In my last post I wondered about when and how free market economists decide to start tracing the trail of decisions leading to severe discrepancies between human expectations and market abilities to satisfy them.
In my inexperience and naiveté, I spoke too soon.
Audio of Russ Roberts and Arnold Kling giving their interpretations of the sequence of events leading to the crisis can be found here.
I can’t wait to listen to the whole thing again. A few points I took from my first listen:
1) From Arnold: the mortgage backed securities marked is a creature of the government–I had no idea of this.
2) From Russ: a vicious circle of speculation with borrowed money had a lot to with the scale of the crisis. He likened it to a poker game in which the players keep lending each other money as they up the ante.
3) Arnold used a rock and roll analogy in critiquing the media’s ham-handed descriptions of the crisis.
4) Russ’s description of what the government actually does when “saving” “too big too fail” institutions is really interesting.
Russ’s description of the speculative circle is compelling, but I keep wanting to think that such a phenomenon can only be stoked by outside factors. I know nothing about poker, but presumably, if each player in a poker game lends to his buddy, and keeps lending to him, there must be some factor outside of the money on the table that each lender is considering. There must be something on each lender’s balance sheet that makes him more willing to lend money. Part of the reason he’s lending could be that he knows his bank account is getting bigger for some reason; maybe his wife works and just got a huge promotion; maybe he’s on the cusp of selling off some assets, etc., etc. It doesn’t seem logical to me that the lending circle’s own animal spirits would stoke themselves—not that Russ was implying that, and not the furors or frenzies don’t ever stoke themselves. I don’t want to absolve Wall Street completely from any “guilt,” but I’m a libertarian, and thus my first instinct is to believe government just as likely an exogenous factor encouraging speculation as any other, such as predicted shortages or surpluses of resources. Could the belief in some implicit guarantee of Fannie and Freddie assets have been the thing causing the poker players to believe their bank accounts had greater protection against risk? Russ says the literature pertaining to Fannie and Freddie was very explicit about there being no real “implicit” government guarantee on their assets. But he also mentions the Wall Street adage: “When the music’s playing, you gotta dance.”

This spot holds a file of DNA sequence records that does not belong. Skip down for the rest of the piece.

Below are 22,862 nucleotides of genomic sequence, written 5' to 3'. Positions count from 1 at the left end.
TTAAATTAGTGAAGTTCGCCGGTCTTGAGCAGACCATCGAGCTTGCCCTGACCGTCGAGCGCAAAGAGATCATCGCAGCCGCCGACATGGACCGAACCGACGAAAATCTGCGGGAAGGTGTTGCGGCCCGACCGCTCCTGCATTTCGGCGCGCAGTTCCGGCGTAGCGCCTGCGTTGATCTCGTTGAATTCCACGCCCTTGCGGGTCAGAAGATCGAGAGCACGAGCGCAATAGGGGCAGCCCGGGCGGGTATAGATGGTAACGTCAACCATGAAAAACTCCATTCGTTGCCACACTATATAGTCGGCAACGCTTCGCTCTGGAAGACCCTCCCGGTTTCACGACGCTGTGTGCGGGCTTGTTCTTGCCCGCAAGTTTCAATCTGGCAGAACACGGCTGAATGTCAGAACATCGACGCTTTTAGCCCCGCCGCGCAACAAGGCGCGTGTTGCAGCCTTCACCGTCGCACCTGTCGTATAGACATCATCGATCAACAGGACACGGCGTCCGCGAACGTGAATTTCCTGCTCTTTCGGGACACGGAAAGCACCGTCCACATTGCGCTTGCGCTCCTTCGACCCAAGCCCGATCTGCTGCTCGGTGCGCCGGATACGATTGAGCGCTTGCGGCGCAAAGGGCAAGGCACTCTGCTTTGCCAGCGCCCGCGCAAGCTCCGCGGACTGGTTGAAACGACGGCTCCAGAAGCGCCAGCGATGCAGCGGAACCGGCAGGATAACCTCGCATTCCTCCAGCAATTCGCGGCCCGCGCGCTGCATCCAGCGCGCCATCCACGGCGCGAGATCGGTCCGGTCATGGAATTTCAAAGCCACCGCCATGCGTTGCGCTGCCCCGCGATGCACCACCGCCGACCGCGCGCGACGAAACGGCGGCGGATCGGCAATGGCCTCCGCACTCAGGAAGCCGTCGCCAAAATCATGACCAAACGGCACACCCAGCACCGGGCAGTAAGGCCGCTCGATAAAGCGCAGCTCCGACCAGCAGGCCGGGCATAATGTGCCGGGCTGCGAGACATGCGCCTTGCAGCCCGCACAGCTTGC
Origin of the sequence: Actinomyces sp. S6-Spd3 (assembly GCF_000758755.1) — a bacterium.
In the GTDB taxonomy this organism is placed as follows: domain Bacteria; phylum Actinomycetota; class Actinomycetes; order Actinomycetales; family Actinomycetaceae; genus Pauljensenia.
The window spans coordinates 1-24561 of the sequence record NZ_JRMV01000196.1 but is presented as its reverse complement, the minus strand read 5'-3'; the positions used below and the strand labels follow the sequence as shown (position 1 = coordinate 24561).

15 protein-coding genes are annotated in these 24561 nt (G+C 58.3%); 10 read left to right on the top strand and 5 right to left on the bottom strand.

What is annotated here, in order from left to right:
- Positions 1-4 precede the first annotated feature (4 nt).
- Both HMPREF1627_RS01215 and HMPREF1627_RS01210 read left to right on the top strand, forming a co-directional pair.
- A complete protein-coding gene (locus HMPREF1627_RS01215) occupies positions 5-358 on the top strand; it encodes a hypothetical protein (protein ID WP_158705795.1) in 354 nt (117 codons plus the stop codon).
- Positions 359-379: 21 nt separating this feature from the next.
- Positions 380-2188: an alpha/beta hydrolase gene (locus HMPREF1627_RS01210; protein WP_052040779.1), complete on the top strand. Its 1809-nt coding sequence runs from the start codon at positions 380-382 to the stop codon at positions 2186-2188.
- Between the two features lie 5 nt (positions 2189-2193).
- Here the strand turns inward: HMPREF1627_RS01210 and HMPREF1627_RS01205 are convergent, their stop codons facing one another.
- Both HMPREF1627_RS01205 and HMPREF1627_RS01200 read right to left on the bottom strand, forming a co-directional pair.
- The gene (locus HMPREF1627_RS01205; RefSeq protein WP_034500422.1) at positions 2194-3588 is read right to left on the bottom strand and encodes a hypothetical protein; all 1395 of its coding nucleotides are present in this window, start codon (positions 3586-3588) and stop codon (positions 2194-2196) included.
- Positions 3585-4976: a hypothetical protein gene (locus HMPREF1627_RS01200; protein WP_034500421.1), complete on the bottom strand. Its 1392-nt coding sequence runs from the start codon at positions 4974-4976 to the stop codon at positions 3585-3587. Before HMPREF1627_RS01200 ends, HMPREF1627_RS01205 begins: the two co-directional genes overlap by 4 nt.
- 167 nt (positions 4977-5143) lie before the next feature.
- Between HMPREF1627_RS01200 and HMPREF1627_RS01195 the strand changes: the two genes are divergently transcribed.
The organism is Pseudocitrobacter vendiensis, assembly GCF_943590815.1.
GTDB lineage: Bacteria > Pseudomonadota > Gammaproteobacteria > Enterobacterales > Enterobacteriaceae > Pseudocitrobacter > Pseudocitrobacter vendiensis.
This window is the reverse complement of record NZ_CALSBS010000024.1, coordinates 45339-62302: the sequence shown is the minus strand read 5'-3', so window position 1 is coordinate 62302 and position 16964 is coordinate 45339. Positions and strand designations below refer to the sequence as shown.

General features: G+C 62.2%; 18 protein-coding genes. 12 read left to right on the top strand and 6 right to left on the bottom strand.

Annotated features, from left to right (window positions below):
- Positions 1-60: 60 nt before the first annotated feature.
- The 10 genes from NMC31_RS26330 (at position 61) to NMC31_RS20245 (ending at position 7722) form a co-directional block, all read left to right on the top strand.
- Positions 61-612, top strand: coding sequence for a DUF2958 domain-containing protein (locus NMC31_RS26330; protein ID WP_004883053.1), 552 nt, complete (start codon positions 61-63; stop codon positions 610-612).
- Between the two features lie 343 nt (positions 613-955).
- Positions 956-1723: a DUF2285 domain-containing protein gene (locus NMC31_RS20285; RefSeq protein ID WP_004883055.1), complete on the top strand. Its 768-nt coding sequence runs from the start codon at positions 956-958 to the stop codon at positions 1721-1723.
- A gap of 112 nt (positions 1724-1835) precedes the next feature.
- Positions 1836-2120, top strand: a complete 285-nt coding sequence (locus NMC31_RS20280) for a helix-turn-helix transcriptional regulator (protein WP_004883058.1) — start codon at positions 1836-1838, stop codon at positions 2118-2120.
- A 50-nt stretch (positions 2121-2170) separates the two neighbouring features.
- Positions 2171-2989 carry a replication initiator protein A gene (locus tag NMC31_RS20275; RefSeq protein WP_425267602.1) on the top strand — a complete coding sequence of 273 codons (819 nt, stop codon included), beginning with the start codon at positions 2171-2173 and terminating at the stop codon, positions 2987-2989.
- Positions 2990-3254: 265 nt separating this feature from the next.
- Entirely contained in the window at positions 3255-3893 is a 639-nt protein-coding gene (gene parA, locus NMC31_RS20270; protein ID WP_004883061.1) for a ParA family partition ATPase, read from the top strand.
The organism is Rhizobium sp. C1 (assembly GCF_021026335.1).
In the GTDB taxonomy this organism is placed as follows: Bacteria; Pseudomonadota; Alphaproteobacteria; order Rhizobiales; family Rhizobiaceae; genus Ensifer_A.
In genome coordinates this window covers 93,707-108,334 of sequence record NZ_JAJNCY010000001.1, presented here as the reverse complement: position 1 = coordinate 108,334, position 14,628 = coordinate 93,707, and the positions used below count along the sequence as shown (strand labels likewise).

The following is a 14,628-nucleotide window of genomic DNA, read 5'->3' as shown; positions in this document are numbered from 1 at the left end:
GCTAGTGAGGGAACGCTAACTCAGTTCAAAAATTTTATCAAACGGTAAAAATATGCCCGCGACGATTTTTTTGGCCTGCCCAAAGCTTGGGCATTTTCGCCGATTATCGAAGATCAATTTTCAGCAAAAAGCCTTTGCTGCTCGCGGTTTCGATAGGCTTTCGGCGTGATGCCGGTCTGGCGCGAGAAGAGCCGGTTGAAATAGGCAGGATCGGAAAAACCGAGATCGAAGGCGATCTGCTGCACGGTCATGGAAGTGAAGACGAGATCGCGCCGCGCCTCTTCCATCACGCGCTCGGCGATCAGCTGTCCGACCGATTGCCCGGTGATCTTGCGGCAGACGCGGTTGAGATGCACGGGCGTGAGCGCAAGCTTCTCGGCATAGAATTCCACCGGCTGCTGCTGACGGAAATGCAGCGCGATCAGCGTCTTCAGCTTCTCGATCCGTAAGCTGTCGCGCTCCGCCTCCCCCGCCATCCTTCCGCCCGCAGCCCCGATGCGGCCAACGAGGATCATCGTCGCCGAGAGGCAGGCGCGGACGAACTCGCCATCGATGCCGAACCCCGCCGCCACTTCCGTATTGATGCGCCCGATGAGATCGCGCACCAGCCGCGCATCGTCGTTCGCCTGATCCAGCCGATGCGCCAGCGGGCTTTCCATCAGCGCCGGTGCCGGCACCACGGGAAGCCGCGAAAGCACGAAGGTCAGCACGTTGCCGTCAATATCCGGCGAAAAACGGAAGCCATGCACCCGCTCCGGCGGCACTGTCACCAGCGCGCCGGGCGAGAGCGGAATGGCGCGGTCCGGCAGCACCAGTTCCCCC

I think Arnold’s highlighting the government origins of the mortgage backed securities market fits in there somewhere, but I’m too green and uninitiated in financial arcana to connect the dots. It’s more like an inkling of my animal spirits sort of thing.
I thought Arnold’s rock and roll analogy was apt but a little unfair, too. It went something like this: In 1964, the media coined the term “British Invasion” to describe the wave of British bands hitting the America charts. The media, and much of the public were unaware that the chief musical influence on these bands was African-American rhythm and blues. The media missed the deeper details of the British Invasion’s roots. Likewise, Arnold claims the media missed the deeper details of the causes of the financial crisis. Their coverage might have been a mile wide but only a few inches deep.
That sounds right but I don’t see it ever changing. This isn’t my suspicion of the mainstream media talking, though that has something to do with it, I’m sure. The reality is that the media miss the deeper details of almost every story; if they were to include the deeper details they would never get a story out! (That kind of delay could be a good in and of itself—but that’s another story for another time.) It’s a rational ignorance kind of thing writ a little larger than the individual. Rational ignorance in media gets dissipated in the long term (think Dateline NBC or 20/20 or 60 Minutes), but then again it never goes away entirely. In other words, the media can’t help it—deadlines and competing outlets make it essential to establish the narrative with whatever “facts” you’ve got. The resultant gaps are where guys like Arnold and Russ come in.
Do yourself a favor and listen to this talk. It’s not esoteric and the jargon quotient is small. Both men speak in an approachable style that frees the topic up for informed general debate.